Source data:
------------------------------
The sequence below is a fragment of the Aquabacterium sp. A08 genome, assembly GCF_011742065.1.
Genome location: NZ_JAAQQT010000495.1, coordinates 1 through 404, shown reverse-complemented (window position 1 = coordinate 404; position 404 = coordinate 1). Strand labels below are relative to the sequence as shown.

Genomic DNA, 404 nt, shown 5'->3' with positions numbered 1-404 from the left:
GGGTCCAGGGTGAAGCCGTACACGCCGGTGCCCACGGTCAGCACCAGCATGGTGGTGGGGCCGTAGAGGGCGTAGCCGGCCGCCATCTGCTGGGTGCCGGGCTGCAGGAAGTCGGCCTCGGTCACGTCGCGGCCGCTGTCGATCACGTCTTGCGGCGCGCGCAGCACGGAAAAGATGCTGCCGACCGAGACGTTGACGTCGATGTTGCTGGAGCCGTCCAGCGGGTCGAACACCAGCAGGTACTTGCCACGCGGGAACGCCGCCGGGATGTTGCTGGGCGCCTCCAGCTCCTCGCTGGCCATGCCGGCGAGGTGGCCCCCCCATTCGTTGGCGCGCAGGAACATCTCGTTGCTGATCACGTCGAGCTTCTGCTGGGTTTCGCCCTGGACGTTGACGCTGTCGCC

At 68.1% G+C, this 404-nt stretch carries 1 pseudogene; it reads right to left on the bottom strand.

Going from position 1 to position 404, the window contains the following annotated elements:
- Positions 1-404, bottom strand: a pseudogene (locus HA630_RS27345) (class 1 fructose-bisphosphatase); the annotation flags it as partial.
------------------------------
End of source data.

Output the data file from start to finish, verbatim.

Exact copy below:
The sequence below is a fragment of the Aquabacterium sp. A08 genome, assembly GCF_011742065.1.
Genome location: NZ_JAAQQT010000495.1, coordinates 1 through 404, shown reverse-complemented (window position 1 = coordinate 404; position 404 = coordinate 1). Strand labels below are relative to the sequence as shown.

Genomic DNA, 404 nt, shown 5'->3' with positions numbered 1-404 from the left:
GGGTCCAGGGTGAAGCCGTACACGCCGGTGCCCACGGTCAGCACCAGCATGGTGGTGGGGCCGTAGAGGGCGTAGCCGGCCGCCATCTGCTGGGTGCCGGGCTGCAGGAAGTCGGCCTCGGTCACGTCGCGGCCGCTGTCGATCACGTCTTGCGGCGCGCGCAGCACGGAAAAGATGCTGCCGACCGAGACGTTGACGTCGATGTTGCTGGAGCCGTCCAGCGGGTCGAACACCAGCAGGTACTTGCCACGCGGGAACGCCGCCGGGATGTTGCTGGGCGCCTCCAGCTCCTCGCTGGCCATGCCGGCGAGGTGGCCCCCCCATTCGTTGGCGCGCAGGAACATCTCGTTGCTGATCACGTCGAGCTTCTGCTGGGTTTCGCCCTGGACGTTGACGCTGTCGCC

At 68.1% G+C, this 404-nt stretch carries 1 pseudogene; it reads right to left on the bottom strand.

Going from position 1 to position 404, the window contains the following annotated elements:
- Positions 1-404, bottom strand: a pseudogene (locus HA630_RS27345) (class 1 fructose-bisphosphatase); the annotation flags it as partial.